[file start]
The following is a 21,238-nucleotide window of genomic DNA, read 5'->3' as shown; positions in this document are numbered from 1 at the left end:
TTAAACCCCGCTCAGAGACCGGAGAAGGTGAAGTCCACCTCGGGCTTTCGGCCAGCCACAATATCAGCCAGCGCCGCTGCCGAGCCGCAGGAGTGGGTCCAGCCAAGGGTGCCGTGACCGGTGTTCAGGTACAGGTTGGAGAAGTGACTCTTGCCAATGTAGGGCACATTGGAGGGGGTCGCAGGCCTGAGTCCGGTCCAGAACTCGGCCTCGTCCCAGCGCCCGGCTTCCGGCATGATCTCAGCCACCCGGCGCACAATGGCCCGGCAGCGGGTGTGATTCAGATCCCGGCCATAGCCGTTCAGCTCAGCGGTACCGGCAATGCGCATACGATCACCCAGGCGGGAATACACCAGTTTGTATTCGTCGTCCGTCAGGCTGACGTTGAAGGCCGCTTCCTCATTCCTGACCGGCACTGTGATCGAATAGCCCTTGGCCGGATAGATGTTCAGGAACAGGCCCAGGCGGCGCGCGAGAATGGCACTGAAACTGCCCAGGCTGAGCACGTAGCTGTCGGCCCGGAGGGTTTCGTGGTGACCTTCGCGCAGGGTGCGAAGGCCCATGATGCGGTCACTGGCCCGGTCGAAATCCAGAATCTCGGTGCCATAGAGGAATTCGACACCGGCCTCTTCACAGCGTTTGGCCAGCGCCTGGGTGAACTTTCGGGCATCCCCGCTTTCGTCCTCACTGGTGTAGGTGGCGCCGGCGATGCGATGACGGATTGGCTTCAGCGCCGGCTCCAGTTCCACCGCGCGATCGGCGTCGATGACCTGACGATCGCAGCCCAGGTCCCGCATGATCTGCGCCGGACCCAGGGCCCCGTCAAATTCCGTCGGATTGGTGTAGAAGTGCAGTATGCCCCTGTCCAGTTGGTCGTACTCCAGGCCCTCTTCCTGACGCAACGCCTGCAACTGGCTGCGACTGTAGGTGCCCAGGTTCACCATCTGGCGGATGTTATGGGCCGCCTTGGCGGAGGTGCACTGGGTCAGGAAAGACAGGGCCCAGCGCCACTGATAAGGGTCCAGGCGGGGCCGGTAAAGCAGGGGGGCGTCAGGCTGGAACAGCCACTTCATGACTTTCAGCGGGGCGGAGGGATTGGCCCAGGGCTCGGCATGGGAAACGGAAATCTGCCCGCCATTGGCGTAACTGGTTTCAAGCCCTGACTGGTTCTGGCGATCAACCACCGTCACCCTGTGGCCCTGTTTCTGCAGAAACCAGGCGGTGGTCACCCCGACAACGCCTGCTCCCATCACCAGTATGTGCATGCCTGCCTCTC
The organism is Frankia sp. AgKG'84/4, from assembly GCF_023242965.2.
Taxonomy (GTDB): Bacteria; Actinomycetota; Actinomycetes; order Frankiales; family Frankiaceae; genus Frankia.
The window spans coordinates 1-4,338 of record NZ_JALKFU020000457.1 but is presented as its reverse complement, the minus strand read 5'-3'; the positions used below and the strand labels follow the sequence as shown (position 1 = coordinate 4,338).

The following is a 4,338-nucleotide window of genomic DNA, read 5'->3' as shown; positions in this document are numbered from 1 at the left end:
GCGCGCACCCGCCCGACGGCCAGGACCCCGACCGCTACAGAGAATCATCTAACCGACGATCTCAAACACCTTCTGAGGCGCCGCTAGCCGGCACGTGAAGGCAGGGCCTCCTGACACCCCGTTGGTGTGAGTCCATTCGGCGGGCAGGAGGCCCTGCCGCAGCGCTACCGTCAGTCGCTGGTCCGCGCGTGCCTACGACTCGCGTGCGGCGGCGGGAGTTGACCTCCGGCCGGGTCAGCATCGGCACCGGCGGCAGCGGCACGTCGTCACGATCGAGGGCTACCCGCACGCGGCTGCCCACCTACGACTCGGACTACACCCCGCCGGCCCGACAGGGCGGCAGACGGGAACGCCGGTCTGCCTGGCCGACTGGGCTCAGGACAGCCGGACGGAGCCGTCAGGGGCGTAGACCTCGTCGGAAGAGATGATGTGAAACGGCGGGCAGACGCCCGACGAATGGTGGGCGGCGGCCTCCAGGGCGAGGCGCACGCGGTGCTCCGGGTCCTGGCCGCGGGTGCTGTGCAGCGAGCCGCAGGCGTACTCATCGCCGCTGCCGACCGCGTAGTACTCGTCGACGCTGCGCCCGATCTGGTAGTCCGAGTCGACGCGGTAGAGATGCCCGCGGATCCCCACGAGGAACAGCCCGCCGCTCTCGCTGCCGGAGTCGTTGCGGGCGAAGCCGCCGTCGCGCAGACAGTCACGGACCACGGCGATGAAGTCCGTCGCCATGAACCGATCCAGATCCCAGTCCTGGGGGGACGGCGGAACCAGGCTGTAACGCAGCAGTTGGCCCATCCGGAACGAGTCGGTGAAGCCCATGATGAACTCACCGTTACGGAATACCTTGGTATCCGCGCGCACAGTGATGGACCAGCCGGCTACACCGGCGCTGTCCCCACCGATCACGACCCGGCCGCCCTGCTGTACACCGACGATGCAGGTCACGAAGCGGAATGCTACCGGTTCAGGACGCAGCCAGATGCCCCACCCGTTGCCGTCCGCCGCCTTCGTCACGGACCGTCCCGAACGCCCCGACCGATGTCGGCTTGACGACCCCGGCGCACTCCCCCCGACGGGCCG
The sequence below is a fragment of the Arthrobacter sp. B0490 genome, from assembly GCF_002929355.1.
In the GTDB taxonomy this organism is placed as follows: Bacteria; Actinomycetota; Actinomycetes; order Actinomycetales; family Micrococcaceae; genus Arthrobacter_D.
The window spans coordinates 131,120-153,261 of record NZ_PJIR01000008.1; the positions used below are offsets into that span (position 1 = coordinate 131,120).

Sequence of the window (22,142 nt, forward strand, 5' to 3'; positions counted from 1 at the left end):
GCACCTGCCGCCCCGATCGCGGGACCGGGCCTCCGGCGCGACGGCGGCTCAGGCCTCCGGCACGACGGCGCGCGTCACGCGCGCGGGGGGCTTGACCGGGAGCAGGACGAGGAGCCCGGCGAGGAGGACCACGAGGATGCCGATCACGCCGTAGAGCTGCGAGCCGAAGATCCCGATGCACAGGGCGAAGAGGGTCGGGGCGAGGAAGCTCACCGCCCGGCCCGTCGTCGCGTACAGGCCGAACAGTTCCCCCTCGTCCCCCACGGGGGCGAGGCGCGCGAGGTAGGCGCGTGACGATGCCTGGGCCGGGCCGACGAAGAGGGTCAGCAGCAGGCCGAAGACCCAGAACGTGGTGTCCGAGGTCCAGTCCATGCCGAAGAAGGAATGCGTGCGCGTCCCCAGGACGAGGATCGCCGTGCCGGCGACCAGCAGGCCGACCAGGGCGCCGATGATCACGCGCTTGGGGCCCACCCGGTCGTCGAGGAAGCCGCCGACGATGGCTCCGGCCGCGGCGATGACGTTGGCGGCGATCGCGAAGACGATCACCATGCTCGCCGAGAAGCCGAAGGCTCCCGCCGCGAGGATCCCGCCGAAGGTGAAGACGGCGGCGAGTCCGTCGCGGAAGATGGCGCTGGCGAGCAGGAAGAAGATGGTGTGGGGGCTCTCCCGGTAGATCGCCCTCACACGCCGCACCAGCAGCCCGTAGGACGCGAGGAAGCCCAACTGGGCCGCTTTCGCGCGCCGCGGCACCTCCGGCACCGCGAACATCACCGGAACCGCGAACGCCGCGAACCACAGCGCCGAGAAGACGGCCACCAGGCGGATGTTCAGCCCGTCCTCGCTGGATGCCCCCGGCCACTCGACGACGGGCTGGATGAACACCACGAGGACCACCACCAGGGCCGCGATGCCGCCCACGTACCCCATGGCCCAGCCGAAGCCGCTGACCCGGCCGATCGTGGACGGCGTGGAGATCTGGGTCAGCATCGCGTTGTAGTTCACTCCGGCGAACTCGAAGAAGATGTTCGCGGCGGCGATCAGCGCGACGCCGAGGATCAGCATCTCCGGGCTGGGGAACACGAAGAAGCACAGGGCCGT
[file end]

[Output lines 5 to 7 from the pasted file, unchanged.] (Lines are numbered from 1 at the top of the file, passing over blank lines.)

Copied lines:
The window spans coordinates 1-4,338 of record NZ_JALKFU020000457.1 but is presented as its reverse complement, the minus strand read 5'-3'; the positions used below and the strand labels follow the sequence as shown (position 1 = coordinate 4,338).

The following is a 4,338-nucleotide window of genomic DNA, read 5'->3' as shown; positions in this document are numbered from 1 at the left end:
GCGCGCACCCGCCCGACGGCCAGGACCCCGACCGCTACAGAGAATCATCTAACCGACGATCTCAAACACCTTCTGAGGCGCCGCTAGCCGGCACGTGAAGGCAGGGCCTCCTGACACCCCGTTGGTGTGAGTCCATTCGGCGGGCAGGAGGCCCTGCCGCAGCGCTACCGTCAGTCGCTGGTCCGCGCGTGCCTACGACTCGCGTGCGGCGGCGGGAGTTGACCTCCGGCCGGGTCAGCATCGGCACCGGCGGCAGCGGCACGTCGTCACGATCGAGGGCTACCCGCACGCGGCTGCCCACCTACGACTCGGACTACACCCCGCCGGCCCGACAGGGCGGCAGACGGGAACGCCGGTCTGCCTGGCCGACTGGGCTCAGGACAGCCGGACGGAGCCGTCAGGGGCGTAGACCTCGTCGGAAGAGATGATGTGAAACGGCGGGCAGACGCCCGACGAATGGTGGGCGGCGGCCTCCAGGGCGAGGCGCACGCGGTGCTCCGGGTCCTGGCCGCGGGTGCTGTGCAGCGAGCCGCAGGCGTACTCATCGCCGCTGCCGACCGCGTAGTACTCGTCGACGCTGCGCCCGATCTGGTAGTCCGAGTCGACGCGGTAGAGATGCCCGCGGATCCCCACGAGGAACAGCCCGCCGCTCTCGCTGCCGGAGTCGTTGCGGGCGAAGCCGCCGTCGCGCAGACAGTCACGGACCACGGCGATGAAGTCCGTCGCCATGAACCGATCCAGATCCCAGTCCTGGGGGGACGGCGGAACCAGGCTGTAACGCAGCAGTTGGCCCATCCGGAACGAGTCGGTGAAGCCCATGATGAACTCACCGTTACGGAATACCTTGGTATCCGCGCGCACAGTGATGGACCAGCCGGCTACACCGGCGCTGTCCCCACCGATCACGACCCGGCCGCCCTGCTGTACACCGACGATGCAGGTCACGAAGCGGAATGCTACCGGTTCAGGACGCAGCCAGATGCCCCACCCGTTGCCGTCCGCCGCCTTCGTCACGGACCGTCCCGAACGCCCCGACCGATGTCGGCTTGACGACCCCGGCGCACTCCCCCCGACGGGCCG